- Sam Khan Jr., ESPN Staff Writer
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COLLEGE STATION, Texas -- Texas A&M coach Kevin Sumlin isn't the type to dwell on comparisons, particularly as the calendar pages turn each year in college football.
Sure, there are holdovers that were around and played the year before, but all in all, he looks at each of his teams as a new one.
"From my standpoint it's always a new team; it's always a new personality," Sumlin said. "As coaches what you're trying to do is figure out where you are, who can do what and put them in the best position to try to win games."
Going along with this new Aggies team is a new set of expectations. At this time a year ago, many across the country thought Texas A&M was headed for a buzz saw in the SEC and some even felt the Aggies would be fortunate to earn a bowl berth.
Instead, Texas A&M destroyed perception and created their own, new reality, one that had them finish the season fifth in the national rankings and winning 11 games for the first time since 1998.
As a result, the Aggies will enter this fall as a highly-ranked team in the preseason, perhaps in the top five, after being unranked going into last season. Texas A&M quarterback Johnny Manziel said the Aggies are trying to keep the same approach they did a season ago despite the change in outside perception.
"I feel like we're doing all right," Manziel said. "We're still out here just playing football, doing the same thing that we did last year. We didn't have a lot of expectations last year. There's a lot more talk this year. For us, it's just to continue to make sure that we do the things that got us to where we are today."
In many ways, the Heisman Trophy-winning quarterback's change in status over the course of the last year is a microcosm of how perception and expectations of Texas A&M have changed. During spring football a year ago, few outside of College Station, Texas, or Manziel's previous Texas hometowns, Kerrville and Tyler, knew his name.
Now, he has a nickname -- "Johnny Football" -- that is known across the college football landscape. With a full offseason and a 13 games worth of game footage to break down Manziel's game, it's natural to think that opposing coaches, particularly those in the SEC, will be better prepared for Manziel, who befuddled defenses all last season.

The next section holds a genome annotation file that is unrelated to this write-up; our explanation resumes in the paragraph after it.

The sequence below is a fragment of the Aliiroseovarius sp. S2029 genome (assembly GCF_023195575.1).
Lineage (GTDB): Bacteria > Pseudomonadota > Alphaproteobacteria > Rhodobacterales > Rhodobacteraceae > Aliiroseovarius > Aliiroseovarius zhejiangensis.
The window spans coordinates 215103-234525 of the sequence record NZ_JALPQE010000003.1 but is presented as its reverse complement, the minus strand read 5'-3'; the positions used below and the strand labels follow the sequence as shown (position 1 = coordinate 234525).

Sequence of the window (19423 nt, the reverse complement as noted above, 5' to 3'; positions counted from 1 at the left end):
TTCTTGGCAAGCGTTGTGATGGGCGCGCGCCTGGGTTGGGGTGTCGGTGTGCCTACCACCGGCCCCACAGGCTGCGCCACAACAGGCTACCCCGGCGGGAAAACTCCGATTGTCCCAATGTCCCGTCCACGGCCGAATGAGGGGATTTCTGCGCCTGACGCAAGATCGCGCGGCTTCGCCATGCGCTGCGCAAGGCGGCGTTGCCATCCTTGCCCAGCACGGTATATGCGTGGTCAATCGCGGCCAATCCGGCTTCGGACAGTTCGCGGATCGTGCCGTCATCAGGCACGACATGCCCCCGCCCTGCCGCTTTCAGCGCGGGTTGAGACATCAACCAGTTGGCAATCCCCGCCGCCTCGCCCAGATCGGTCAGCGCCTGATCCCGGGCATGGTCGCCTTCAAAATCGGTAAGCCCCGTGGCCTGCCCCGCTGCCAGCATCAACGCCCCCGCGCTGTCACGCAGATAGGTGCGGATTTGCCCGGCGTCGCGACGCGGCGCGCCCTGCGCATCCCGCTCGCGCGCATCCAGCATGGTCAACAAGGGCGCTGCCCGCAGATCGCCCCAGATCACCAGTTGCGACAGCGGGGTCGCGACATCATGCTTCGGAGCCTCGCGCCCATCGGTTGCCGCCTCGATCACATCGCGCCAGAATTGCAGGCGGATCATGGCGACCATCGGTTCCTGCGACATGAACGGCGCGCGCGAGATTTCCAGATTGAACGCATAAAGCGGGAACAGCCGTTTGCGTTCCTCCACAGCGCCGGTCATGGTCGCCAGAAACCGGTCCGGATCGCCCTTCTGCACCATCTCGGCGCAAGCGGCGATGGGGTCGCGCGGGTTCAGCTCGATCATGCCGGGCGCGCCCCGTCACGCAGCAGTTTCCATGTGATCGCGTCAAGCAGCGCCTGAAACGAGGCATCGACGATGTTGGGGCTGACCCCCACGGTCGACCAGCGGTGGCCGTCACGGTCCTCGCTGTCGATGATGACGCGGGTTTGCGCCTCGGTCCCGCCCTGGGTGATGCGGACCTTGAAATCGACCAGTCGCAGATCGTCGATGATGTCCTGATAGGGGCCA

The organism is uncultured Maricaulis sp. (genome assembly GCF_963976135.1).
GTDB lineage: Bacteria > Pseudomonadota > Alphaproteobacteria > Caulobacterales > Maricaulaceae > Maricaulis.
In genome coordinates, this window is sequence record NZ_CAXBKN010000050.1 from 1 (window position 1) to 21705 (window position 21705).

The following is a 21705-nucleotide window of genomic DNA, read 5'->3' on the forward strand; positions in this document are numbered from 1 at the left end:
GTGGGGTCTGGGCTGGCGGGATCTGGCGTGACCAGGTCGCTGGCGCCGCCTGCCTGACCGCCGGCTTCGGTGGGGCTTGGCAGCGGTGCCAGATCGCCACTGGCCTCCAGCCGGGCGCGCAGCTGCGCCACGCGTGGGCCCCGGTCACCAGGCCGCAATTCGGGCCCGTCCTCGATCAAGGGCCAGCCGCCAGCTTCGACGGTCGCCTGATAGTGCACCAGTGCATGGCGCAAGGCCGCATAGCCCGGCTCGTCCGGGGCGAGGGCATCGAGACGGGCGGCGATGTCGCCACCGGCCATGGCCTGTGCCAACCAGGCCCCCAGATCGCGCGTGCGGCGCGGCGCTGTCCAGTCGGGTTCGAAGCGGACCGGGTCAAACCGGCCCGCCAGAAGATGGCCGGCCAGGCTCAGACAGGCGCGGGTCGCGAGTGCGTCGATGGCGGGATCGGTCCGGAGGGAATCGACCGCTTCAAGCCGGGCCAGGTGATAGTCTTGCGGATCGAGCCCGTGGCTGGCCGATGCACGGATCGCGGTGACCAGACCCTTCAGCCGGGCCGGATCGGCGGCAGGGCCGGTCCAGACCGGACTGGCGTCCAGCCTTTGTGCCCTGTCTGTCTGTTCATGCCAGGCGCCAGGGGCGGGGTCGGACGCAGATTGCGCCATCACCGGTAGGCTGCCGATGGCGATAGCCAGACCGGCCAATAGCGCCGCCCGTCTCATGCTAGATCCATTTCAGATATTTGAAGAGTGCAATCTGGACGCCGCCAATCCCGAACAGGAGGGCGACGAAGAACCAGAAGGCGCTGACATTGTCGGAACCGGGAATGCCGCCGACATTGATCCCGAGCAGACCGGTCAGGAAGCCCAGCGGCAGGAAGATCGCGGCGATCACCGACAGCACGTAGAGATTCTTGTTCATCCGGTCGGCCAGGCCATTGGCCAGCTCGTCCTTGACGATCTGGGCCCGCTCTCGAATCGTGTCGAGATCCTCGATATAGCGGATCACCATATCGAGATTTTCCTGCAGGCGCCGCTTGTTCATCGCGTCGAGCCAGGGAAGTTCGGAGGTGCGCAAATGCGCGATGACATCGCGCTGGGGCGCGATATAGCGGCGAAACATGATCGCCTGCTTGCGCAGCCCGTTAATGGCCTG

Manziel, again, said he plans to keep doing what he has been.
"Coaches are going to scheme just like they always do," Manziel said. "Some might have one game [circled] on their calendar, but I highly doubt it. This was the same talk whenever we were in the Cotton Bowl and they [Oklahoma] had a month to prepare. That didn't really work out well for them.
"If they want three months, four months, whatever, we're OK with it. We're going to be here trying to get better and trying to make sure we're going to outplay them on Saturday."
Aggies offensive coordinator Clarence McKinney said he likes the position the team is in.
"I'd rather be in the position we are now than in the position we were in last year," McKinney said. "We'd rather be at the top, getting hunted. That means we're always out front, rather than not being ranked and having to climb so far."
The Aggies also know that because they are hunted, they must continue to push if they want to repeat or improve on last year's success.
"When Coach Sumlin first got here last year, he told us that we had enough talent to beat anybody," running back Ben Malena said. "Now that we know for a fact that we have enough talent and a new group of guys coming in, we know that this year we have a target on our back.
"The work ethic of the team collectively has stepped up even more. We know last year's success was last year's success, but this year's success will be even harder because now you have a target on your back."
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